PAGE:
ABFF ALUM: Ryan Coogler, one of the American Black Film Festival’s most successful alumni, is returning to this year’s festival to share the secrets of his success.
“A Conversation with Ryan Coogler,” will spotlight Coogler’s journey to success, how he catapulted from a breakout indie talent to an A-list director, and the path he took to become one of the most respected and sought-after filmmakers in Hollywood. The interview will also highlight his connection to the ABFF from the beginning of his career.
Through its Talent Works initiative, the festival sustains talent pipeline programs supported by entertainment companies (HBO, Turner, Comcast NBCU) that have significantly expanded the reach of the diverse talent working in Hollywood today.
“Ryan is a tremendous talent, but more importantly a humble and thoughtful human being. It is because of people like him that the ABFF continues its mission of supporting inclusion in film and television. What he’s accomplished after just three feature films is unprecedented and proves that it is in Hollywood’s own best interest to continue its focus on diversity,” said Jeff Friday, ABFF Ventures Founder & CEO.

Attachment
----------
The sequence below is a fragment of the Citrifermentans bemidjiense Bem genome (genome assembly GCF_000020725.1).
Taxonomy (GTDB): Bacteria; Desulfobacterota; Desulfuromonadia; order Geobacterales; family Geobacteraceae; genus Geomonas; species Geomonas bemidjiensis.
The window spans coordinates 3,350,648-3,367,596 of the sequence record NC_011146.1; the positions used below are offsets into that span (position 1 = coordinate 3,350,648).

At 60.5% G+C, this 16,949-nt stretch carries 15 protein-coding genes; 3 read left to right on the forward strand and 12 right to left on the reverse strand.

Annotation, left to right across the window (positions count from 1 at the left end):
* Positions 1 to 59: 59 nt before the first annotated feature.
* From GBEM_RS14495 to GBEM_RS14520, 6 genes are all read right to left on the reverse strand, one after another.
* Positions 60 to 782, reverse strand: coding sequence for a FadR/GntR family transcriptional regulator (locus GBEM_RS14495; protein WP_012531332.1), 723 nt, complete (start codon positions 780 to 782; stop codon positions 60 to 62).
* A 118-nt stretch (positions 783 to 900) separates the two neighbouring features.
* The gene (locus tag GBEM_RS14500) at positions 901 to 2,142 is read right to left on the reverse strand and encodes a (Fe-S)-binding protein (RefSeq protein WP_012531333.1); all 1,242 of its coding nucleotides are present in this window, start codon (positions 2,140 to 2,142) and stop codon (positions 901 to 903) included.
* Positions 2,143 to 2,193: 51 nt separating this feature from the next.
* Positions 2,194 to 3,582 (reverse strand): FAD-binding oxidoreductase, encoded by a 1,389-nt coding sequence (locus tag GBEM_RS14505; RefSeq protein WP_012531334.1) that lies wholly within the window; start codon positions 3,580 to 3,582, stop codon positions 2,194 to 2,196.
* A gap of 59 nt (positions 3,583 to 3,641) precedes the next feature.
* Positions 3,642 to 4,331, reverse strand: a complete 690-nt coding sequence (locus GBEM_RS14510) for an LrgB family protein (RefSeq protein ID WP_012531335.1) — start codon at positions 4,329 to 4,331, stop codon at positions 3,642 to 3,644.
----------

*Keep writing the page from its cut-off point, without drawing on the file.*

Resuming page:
Following ABFF, Coogler continued his career and directed his first feature-length film, “Fruitvale Station,” which earned rave reviews. In 2015, he directed the mega-hit “Creed,” a spin-off of the Rocky films, starring Michael B. Jordan and Sylvester Stallone. Most recently, Coogler signed on to executive produce “Creed 2” and tapped another ABFF alum, Steven Caple Jr., to direct.
In 2016, Coogler was recognized for his accomplishments and was presented with the “Rising Star” award at the 2016 ABFF Honors, an awards show extension of the American Black Film Festival that salutes the outstanding achievement in film and television of individuals, as well as recognizing those who champion diversity and inclusion. ABFF Honors aired on BET Networks.
recently surpassed “Titanic” on the all-time list of highest-grossing films to become the third-biggest earner in unadjusted profits. Coogler’s meteoric rise has secured his place in film history.
Founded by film and television producer Jeff Friday, the ABFF has provided a platform for emerging black artists for more than two decades. It has premiered the early works and supported the careers of many of today’s most successful actors, producers, writers, directors and stand-up comedians – including Anthony Anderson (“black-ish”), Will Packer (“Girls Trip”), Issa Rae (“Insecure”), Omari Hardwick (“Power”) and Raoul Peck (“I Am Not Your Negro”).